Lifeblog – Review and Thoughts

I’ve been lucky enough to have taken part in a Lifeblog trail for Nokia in the UK over the past few weeks.

We were given a lovely new Nokia 6630 phone (that unfortunately we have to return at the end of the trial), equipped with Lifeblog and just asked to evaluate it.

Here are my thoughts, experiences and opinions on using Lifeblog.

Well firstly Lifeblog is really two pieces of software. One part runs on your series 60 based smartphone and the other runs on a fairly high spec PC running Windows. The phone stores your messages, photos, videos, etc until you can sync up with a PC to download them. I’ll cover each part separately, then as a whole.

The phone based software is excellent. All content appears in Lifeblog automatically. So I now no longer have to open various different applications to see different content. Lifeblog captures SMS and MMS messages both sent and received. It also captures any photos or videos I take. Content is kept in order, so I can cycle through by day and see all my data in order. This is great at keeping messages in context.

Best of all is the ability to post to a blog directly from the phone handset. Because Lifeblog is so well linked into the way the phone works, it means I can quickly select the content I want to blog about, and get it up on my site very rapidly. Behind the scenes, Lifeblog uses a flavour of the Atom protocol to communicate with the blog. Six Apart‘s Typepad service is supported by default, but other services are coming on stream now with a Lifeblog plugin available for Moveable Type, and a gateway into Flickr. I was even able to link Lifeblog into my own homebrew Perl based blogging system. Going over my website, you’ll probably see the posts I’ve sent via Lifeblog as I include a little strapline at the bottom of each entry highlighting the fact.

From a social point of view, as I always have my phone with me, I can blog wherever and whenever I like. It’s great that the high end Nokia phones have megapixel cameras as the images are so sharp. Lifeblog does shrink the image when posting to the web, but that’s just great, it saves me money in data charges. It’s amazing to be able just point the phone at something, and know it’ll be online a minute a later. I’ve been showing off this ability to the guys at work to much excitement.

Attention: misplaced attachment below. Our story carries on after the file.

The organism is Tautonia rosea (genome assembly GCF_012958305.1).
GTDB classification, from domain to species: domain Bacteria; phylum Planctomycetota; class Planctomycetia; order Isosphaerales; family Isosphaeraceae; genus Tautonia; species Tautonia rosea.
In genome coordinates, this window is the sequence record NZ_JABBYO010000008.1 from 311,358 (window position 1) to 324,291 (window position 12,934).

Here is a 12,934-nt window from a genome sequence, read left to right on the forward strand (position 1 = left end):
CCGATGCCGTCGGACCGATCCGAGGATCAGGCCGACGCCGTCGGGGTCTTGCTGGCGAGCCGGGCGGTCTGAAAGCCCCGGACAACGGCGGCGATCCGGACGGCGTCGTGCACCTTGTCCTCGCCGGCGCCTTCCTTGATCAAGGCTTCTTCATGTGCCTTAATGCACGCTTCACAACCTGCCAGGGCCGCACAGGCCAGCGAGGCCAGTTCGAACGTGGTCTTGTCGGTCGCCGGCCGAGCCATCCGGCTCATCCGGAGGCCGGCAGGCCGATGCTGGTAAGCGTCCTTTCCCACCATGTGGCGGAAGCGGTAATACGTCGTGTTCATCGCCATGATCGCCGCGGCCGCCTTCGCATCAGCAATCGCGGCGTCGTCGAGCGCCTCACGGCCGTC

Now for the PC side of Lifeblog…

Unfortunately this is where I’ve been having some problems. The concept is great, but its current incarnation still needs a bit of work done on it. For example, it won’t run on my 1ghz laptop. It keeps asking to update DirectX, even though I’m on the latest version. This is a shame as it’s my main machine. However, it will run on my office desktop machine, so I can share my experiences of that.

The PC version of Lifeblog takes over the whole screen when linked in. Microsoft Windows disappears and Lifeblog takes over.

The screen looks beautiful, and has the same timeline experience as the mobile version, though it contains everything that was ever in your handset. It’s great being able to scan back and see old message and photos being kept in order. There is also the ability to post to a blog from here as well, though I’ve not actually tried that, being such a fan of posting from the handset.

It’s easy to sync between the PC and the mobile phone. It just uses Nokia’s existing PC Suite software to connect up and from there it’s just an option on the menu to copy everything across. Very simple. During data transfer, Lifeblog show’s you the content coming across in real time on the screen.

Now for the overall take on Lifeblog.

I think it’s bloody brilliant. Nokia’s concept of a Digital Shoebox works really well. It’s a place to keep all that content that may otherwise be lost or backed up in various places all together. As the mobile phone takes a central role in modern lifestyles, the ability to automatically use it as a multimedia diary is very powerful.

The downside is the software needs a powerful PC to run on. This will probably be addressed as the software matures and older computers are replaced. The other side is the cost. I’ve been lucky at being able to use a full version as part of the trial instead of having to pay for it. The price point is a little too high I’d say at present, but a reduction here would really boost uptake.

There is a free version of Lifeblog available from Nokia that can store up to 200 items. If you have a compatible phone, I’d really urge anyone to give it a try. Beware though, it can be addictive 🙂

This review was based on Lifeblog 1.5.